“Who Can Be Saved?” Critical Dialogue Over A Recent Review -- By: Anonymous
TRINJ 28:2 (Fall 2007) p. 291
“Who Can Be Saved?”
Critical Dialogue Over A Recent Review1
I am grateful for the attention given to my book (Who Can Be Saved?) in the review article by James M. Hamilton Jr. in the last edition of Trinity Journal. I taught and preached the ecclesiocentric position that Hamilton holds for many years, so I understand well his negative response to my accessibilist proposal. I am thankful that he has read my book so carefully and that he has generally represented my position accurately. His critique merits a detailed response, but my purpose here is not to defend my proposal but to identify a few places in the review article where positions have been attributed to me that I do not hold. On those matters, and those alone, I would like to set the record straight for readers of Trinity Journal.
(1) James Hamilton states that “it is impossible to predict how ‘spiritual seekers’ will respond to the gospel of Jesus Christ, and it is precarious to formulate our theology on the basis of what they ‘would have done’ had the gospel gotten to them” (p. 97). This implies that I do formulate my theology on that basis, which is not the case. Although, I have argued elsewhere for a Calvinistic appropriation of divine middle knowledge, in this book I actually deny that God’s foreknowing how the unevangelized would have responded if they had received the gospel is significant (pp. 158-63). Some accessibilists have used this as a ground for the salvation of the unevangelized but I do not. My point, repeatedly, is that any of the unevangelized whom God has chosen to salvation are saved by grace, through a faith response to the particular forms of revelation with which God has blessed them, not by God’s knowledge of how they would have responded to gospel proclamation.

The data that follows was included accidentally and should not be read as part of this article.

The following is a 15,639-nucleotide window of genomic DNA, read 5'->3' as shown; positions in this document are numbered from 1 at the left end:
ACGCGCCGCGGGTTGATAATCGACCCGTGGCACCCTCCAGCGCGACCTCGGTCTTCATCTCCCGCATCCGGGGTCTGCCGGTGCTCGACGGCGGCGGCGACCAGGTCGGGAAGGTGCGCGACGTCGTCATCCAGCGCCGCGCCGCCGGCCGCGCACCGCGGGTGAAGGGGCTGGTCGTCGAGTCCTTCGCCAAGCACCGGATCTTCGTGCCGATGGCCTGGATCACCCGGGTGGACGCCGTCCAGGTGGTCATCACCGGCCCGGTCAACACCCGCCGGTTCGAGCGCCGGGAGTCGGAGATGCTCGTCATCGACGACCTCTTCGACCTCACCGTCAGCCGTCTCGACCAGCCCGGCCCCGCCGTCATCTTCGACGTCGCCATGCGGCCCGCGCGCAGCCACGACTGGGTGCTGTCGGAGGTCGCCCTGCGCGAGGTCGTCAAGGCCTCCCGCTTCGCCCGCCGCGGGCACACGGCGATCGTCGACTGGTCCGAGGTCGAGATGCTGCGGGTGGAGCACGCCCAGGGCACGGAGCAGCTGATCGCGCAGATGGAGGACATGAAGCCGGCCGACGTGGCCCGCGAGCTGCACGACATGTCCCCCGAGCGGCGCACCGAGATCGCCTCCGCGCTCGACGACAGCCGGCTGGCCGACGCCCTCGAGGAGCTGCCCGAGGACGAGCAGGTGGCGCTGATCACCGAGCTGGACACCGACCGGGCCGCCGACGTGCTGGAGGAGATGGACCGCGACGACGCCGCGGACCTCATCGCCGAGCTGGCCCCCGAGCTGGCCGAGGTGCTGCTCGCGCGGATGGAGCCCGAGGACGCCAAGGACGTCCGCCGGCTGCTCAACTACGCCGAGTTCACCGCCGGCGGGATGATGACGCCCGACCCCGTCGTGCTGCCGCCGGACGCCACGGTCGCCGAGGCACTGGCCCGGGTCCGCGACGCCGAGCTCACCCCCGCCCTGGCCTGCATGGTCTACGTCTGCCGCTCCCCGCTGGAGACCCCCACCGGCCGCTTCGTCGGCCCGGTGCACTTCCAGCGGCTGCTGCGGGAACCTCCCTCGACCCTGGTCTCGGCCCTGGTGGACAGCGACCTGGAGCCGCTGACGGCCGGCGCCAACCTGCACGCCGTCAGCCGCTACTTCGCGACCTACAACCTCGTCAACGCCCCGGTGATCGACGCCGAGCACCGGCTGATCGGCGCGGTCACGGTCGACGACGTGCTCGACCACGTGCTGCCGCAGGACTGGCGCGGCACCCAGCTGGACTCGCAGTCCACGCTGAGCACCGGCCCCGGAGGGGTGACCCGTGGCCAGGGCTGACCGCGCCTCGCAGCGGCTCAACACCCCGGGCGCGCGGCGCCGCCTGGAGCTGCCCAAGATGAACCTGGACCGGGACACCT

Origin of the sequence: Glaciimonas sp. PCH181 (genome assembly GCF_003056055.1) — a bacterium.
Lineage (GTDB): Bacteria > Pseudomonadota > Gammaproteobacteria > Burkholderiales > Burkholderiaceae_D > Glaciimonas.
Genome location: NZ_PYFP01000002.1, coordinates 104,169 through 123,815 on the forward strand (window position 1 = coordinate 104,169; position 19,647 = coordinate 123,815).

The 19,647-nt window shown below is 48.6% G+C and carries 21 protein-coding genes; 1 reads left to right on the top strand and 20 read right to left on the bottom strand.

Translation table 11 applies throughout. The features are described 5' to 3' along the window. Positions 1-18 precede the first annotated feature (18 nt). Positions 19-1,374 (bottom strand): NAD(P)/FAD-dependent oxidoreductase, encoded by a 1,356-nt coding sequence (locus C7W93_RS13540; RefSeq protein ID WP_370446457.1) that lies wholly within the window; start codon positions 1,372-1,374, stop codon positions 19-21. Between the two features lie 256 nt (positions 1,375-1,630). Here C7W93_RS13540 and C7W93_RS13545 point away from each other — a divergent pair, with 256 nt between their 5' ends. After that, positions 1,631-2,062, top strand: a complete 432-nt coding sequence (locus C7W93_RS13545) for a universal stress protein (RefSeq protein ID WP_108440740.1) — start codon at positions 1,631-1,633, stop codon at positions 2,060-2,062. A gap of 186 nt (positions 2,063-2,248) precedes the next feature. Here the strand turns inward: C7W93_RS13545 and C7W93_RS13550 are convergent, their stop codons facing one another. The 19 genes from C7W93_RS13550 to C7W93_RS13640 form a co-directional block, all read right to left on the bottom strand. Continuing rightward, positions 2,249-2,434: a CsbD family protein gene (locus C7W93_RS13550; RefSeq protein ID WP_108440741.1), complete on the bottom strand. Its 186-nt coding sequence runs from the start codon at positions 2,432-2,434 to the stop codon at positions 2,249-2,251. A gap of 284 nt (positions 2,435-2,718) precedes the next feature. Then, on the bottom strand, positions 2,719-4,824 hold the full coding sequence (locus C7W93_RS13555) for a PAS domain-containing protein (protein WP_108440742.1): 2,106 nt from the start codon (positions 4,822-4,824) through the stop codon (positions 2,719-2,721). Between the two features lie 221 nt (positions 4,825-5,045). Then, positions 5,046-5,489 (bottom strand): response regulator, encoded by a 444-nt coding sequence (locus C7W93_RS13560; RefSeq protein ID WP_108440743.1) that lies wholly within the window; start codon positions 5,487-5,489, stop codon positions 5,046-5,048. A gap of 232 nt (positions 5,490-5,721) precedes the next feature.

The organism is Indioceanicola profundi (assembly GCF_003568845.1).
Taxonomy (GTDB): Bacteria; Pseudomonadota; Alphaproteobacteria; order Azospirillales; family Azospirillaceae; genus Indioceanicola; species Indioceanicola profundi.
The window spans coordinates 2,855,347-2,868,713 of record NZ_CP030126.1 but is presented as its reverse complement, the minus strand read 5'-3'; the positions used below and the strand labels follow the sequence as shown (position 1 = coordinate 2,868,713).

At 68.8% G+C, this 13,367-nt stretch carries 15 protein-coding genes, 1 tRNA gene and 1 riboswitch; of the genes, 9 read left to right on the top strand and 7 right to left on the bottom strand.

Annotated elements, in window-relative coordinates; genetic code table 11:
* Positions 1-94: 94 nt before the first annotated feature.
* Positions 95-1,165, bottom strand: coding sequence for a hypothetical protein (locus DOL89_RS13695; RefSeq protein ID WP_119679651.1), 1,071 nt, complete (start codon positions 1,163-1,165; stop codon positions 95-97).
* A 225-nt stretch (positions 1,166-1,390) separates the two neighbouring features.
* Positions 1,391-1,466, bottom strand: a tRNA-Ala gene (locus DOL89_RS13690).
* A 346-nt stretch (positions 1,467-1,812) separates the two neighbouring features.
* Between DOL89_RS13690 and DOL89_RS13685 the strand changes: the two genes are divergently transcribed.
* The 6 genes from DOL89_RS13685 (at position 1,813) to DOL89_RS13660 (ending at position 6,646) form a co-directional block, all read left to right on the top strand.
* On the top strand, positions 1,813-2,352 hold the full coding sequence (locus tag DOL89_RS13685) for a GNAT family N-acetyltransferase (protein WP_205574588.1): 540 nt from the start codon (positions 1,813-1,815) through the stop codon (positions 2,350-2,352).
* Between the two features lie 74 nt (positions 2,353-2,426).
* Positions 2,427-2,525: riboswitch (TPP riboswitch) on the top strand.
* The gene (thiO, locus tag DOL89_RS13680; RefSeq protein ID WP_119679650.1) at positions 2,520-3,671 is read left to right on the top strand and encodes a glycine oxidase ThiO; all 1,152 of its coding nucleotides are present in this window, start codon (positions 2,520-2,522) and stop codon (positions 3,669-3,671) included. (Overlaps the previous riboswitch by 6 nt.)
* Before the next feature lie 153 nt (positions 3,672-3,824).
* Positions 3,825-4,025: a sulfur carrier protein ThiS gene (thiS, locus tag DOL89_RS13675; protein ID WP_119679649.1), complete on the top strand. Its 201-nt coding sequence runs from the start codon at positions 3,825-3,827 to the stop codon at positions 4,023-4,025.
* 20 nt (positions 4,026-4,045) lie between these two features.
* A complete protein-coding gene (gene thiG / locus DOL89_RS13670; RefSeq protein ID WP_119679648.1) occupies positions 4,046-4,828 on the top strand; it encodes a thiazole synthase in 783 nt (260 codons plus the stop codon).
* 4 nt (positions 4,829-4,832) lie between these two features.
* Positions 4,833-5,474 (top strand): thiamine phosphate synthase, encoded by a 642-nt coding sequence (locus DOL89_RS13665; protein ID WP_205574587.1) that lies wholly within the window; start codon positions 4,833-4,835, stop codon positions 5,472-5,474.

(2) Hamilton states that “God’s choice [of individuals to salvation] arose from his free mercy,” and that “to ignore this understanding of election is to reject the idea that God can choose to demonstrate astonishing love to whomever he pleases” (p. 99). This implication that I do not affirm the sovereignty of God’s electing grace is very misleading and it is puzzling since the whole point of my book is to demonstrate that the ecclesiocentrism that predominates within the Calvinist tradition is not essential to it. I put forward a “five point” Calvinist soteriological proposal, but I concur with Zwingli rather than with Calvin, that God’s elective grace is not restricted to the boundaries of the covenant people, in either Testamental period. The Spirit’s regenerative work sometimes accompanies less explicit forms of divine revelation than the good news ...
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